April 27 (Bloomberg) -- President Barack Obama’s bid to expand offshore drilling may be set back after a rig leased by BP Plc exploded and sank last week, reminding the public of the danger of oil extraction, environmental and industry groups said.
The April 20 explosion, which led to 11 deaths and thousands of barrels of crude oil spilling into the Gulf of Mexico, will force the industry to “at least admit that drilling for oil is a very risky, very dirty business,” Michael Brune, executive director of San Francisco-based environmental advocacy group Sierra Club, said today.
Democratic Senators Bill Nelson of Florida and Frank Lautenberg and Robert Menendez of New Jersey called for hearings, saying the incident raises “serious concerns,” over the industry’s safety claims. The incident on the Deepwater Horizon rig, about 41 miles (66 kilometers) off the Louisiana coast, created an oil spill 600 miles in circumference, roughly twice the size of Maryland, the Coast Guard said today.
“There’s no question that this complicates things a little bit because this plays into the argument from those that oppose offshore drilling,” said Tom Moskitis, a spokesman for the American Gas Association, a Washington-based trade group whose directors include representatives of Xcel Energy Inc. and El Paso Corp. “It’s going to make it harder to open more areas to production I’m afraid.”
Obama proposed last month drilling for oil and gas off the U.S. East Coast and in the Gulf of Mexico 125 miles off the west coast of Florida. Obama said the plan is part of a transition to a new-energy economy that relies less on imported fossil fuel and more on domestic power from the sun and wind.
“Given our energy needs, in order to sustain economic growth and produce jobs, and keep our businesses competitive, we are going to need to harness traditional sources of fuel even as we ramp up production of new sources,” Obama said on March 31 at Andrews Air Force Base in Maryland.
The rig explosion should prompt “a reconsideration of the energy choices that will be made” in legislation being crafted in Congress that targets climate change, Brune said.
Obama’s comments on offshore drilling touch a topic that has divided lawmakers and may complicate efforts to reach a compromise on legislation to slow global warming. Expanding offshore drilling was seen as a way to win support for a compromise climate bill crafted by Senators Lindsey Graham, a South Carolina Republican, John Kerry, a Massachusetts Democrat, and Joseph Lieberman, a Connecticut independent, Moskitis said.
‘Fear and Panic’
Climate-change legislation that expands offshore drilling will be tougher to pass “because of the fear and panic that has been engendered as a result of this catastrophe,” Nelson told reporters in Washington today.
BP intensified efforts to stop an underwater well leak at the drilling site that was streaming oil across the Gulf of Mexico, threatening the shoreline and triggering the evacuation of a rig 10 miles away. BP increased the pressure on hydraulic valves on the seafloor to halt the oil leak, U.S. Coast Guard Petty Officer Erik Swanson said today in an interview. BP, which leased the rig from Geneva-based Transocean Ltd., has said the next quickest alternative to curbing the spill may take two weeks.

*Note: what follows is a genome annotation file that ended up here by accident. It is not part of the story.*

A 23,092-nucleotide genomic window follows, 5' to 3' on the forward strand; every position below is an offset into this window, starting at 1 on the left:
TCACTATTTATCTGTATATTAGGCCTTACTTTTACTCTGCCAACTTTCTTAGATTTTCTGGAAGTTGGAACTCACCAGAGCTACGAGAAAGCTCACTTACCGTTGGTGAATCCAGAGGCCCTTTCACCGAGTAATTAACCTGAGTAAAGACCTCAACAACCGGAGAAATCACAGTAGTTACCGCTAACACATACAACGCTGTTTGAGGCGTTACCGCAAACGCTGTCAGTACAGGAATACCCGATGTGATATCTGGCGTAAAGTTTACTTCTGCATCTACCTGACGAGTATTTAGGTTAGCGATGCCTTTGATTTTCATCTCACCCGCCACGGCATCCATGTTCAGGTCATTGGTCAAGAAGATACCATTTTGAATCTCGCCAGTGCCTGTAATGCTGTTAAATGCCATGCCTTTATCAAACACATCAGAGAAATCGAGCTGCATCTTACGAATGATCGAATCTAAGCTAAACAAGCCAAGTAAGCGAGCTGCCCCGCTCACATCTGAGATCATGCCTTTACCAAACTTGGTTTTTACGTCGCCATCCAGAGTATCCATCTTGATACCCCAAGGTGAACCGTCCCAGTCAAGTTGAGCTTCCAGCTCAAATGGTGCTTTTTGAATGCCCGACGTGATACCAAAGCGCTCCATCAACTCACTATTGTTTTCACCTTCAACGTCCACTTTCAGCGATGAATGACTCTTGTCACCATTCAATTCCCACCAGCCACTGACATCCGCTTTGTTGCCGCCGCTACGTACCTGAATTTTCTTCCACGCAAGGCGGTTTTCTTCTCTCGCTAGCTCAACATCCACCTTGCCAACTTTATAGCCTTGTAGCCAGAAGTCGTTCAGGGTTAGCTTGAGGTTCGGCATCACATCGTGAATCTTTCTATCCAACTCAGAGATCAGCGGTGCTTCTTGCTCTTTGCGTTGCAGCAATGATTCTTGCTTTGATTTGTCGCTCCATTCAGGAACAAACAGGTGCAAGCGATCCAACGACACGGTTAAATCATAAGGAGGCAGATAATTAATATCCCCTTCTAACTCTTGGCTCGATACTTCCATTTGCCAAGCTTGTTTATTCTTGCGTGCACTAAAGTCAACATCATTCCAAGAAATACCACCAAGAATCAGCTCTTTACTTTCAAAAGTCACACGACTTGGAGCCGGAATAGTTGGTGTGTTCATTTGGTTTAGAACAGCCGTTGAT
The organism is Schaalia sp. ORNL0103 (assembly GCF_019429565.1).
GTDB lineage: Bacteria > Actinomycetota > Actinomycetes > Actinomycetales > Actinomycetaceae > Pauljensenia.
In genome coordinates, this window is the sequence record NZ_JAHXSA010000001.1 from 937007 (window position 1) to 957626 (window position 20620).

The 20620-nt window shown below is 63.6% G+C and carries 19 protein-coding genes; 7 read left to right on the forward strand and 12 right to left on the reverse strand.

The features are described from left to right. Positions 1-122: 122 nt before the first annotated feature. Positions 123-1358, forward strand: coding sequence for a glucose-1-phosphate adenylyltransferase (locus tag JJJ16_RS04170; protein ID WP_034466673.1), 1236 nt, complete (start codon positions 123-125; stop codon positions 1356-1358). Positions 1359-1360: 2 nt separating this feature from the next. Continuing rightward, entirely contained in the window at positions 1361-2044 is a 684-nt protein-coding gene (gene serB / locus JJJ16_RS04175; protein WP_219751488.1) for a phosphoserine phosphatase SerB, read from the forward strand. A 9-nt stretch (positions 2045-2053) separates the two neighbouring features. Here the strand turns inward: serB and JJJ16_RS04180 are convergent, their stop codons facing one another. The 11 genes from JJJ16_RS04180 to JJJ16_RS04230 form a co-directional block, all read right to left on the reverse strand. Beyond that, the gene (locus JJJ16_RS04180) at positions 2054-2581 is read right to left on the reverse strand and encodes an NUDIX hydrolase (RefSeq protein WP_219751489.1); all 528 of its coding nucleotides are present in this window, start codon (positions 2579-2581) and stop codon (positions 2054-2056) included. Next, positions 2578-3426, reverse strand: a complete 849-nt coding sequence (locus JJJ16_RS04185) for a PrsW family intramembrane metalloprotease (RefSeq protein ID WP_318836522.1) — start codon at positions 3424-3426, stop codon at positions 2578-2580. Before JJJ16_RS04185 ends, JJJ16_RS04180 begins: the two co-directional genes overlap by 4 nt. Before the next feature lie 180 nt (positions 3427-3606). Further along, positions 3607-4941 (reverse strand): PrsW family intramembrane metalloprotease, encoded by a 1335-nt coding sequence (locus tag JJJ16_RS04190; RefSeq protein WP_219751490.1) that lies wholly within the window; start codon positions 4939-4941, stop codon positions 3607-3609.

Winds that scattered the slick northward have reversed and eased and are now “in our favor,” reducing the risk that oil will hit shore, Swanson said.
White House Meeting
BP officials, including Chief Executive Officer Tony Hayward, met at the White House today with Obama senior adviser Valerie Jarrett, energy and climate change policy adviser Carol Browner, Interior Secretary Ken Salazar, Homeland Security Secretary Janet Napolitano and Admiral Thad Allen, the U.S. Coast Guard commandant, according to an administration official.
Talks focused on BP’s understanding of the situation at the rig site and actions the company is taking in response, including surface and subsurface activities, the official said.
“The tragedy off the coast of Louisiana shows we need to be asking a lot more tough questions of Big Oil,” Nelson said in an April 23 statement. “We need to look back over 10 years or so to see if the record denies the industry’s claims about safety and technology.”
Nelson, Lautenberg and Menendez sent a letter to the chairmen and ranking members of the Commerce, Science and Transportation Committee and the Energy and Natural Resources Committee requesting a hearing on the incident. Since 2006, there have been 509 fires, at least two fatalities and 12 serious injuries on oil rigs in the Gulf of Mexico, according to the letter.
“This may be the worst disaster in recent years, but it’s certainly not an isolated incident,” the senators wrote. The explosion raises “serious concerns,” over the industry’s safety claims.
Moskitis said the industry’s track record is still good.
“‘There hasn’t been any major incident comparable to what just happened in the gulf where a spill has reached land in 40 years,” he said.
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